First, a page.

Future Electronics doesn't need a crystal ball to know that CRM will give the company the edge it needs to gain a competitive advantage.
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Future Electronics knew that providing both internal sales staff and manufacturer contacts with better visibility into its design registration pipeline would give the international electronics distributor an edge on its competition. But the firm had first overcome a huge obstacle.
"We would be the first to be able to deliver this information, which was seen as a competitive advantage for us," says Martin Bates, strategic MIS manager for Future Electronics in Europe.
With operations in nearly three dozen countries, Future Electronics' business model is not just about bidding and supplying chips and capacitors on demand. Its sales consultants and engineers work with electronics manufacturers to ensure that components Future Electronics represents are built into new boards and electronics that are just entering the design stage. This is a lengthy process with several important steps, including registering the presales efforts with the component manufacturers for proper credit, and offering choice pricing. And global shifts in manufacturing were not helping.
Going back a few years the market was very territorial, and there wasn't a lot of crossover--companies designed, built, manufactured, and sold [components] in their market," Bates says. The result was a mess of siloed data. "I had nineteen different databases running design registration."
The situation was untenable. But closing the loop on such an intricate sales cycle has become increasingly tricky in the digital age, so the company realized its need for a CRM solution that integrated the best in Web and mobile technology. The process began in March 2000 and evolved into a two-platform approach: PDAs for field sales and full-featured CRM for the enterprise.
Sales reps needed more and better information at the point of contact with the potential customer, so a mobile product selection guide was a critical early step. "In the past, if a customer started asking you questions that were quite technical, or they wanted specific information on a part, nine times out of ten that salesperson might have the catalog in the [trunk] of his car, or would have to inquire with the office and get a specialist involved," Bates says.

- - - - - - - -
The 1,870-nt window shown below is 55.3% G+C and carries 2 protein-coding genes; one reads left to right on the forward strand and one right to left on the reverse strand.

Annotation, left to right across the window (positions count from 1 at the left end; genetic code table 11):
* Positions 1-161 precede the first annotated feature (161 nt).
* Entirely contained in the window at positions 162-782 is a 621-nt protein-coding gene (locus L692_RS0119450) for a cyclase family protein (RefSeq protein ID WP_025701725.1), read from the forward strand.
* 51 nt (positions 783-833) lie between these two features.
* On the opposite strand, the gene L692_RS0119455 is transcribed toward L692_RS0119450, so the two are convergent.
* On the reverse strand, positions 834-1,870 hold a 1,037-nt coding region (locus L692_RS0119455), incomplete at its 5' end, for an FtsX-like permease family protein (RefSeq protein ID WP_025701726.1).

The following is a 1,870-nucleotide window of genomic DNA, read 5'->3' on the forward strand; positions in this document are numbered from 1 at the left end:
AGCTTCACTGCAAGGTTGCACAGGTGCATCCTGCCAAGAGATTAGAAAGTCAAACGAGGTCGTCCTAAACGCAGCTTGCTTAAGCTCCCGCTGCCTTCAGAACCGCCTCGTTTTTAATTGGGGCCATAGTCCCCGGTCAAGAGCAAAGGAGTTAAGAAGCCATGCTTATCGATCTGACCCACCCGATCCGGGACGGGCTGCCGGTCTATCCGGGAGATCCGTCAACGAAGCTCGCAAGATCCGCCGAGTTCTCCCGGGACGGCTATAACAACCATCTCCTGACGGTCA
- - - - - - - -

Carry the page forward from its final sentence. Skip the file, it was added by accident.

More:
Future Electronics had rejected a full-bore laptop deployment, because the bulk of the sales force had never been equipped with notebooks, and cost and portability were key concerns. PDAs had been working their way into the workflow as a matter of individual choice, so the company decided to capitalize on the momentum and standardized on Palm OS--based Handspring units. The system, which relies on AvantGo synchronization server technology, considerably improved the visibility of critical product information. "Because we have this product selection guide on a PDA, we can give [customers] some options straight away, and get them samples or a data sheet if it's something they are interested in. It was a quick win," Bates says.
Future Electronics, AvantGo, and Citria, a now-defunct technology partner, worked together extensively to ensure that the PDA could deliver and retrieve enough information in eight megabytes of RAM and a small screen. The prize for all the hard work is a better, faster flow to get to design
Recognizing the limitations on gathering and delivering data on a small device, Future Electronics also wanted a full-featured CRM software package, and selected Firstwave in September 2000 to upgrade the enterprise's view into customer and sales activity. "[Future Electronics' European operations] were originally using a Lotus Notes application to share data, but it couldn't be shared anywhere else in the organization," says Russell Loarridge, vice president of U.K. operations for Firstwave. "The idea [for Future Electronics] was, How do we create a system that would enable us to be more flexible, and make it more sales-oriented?"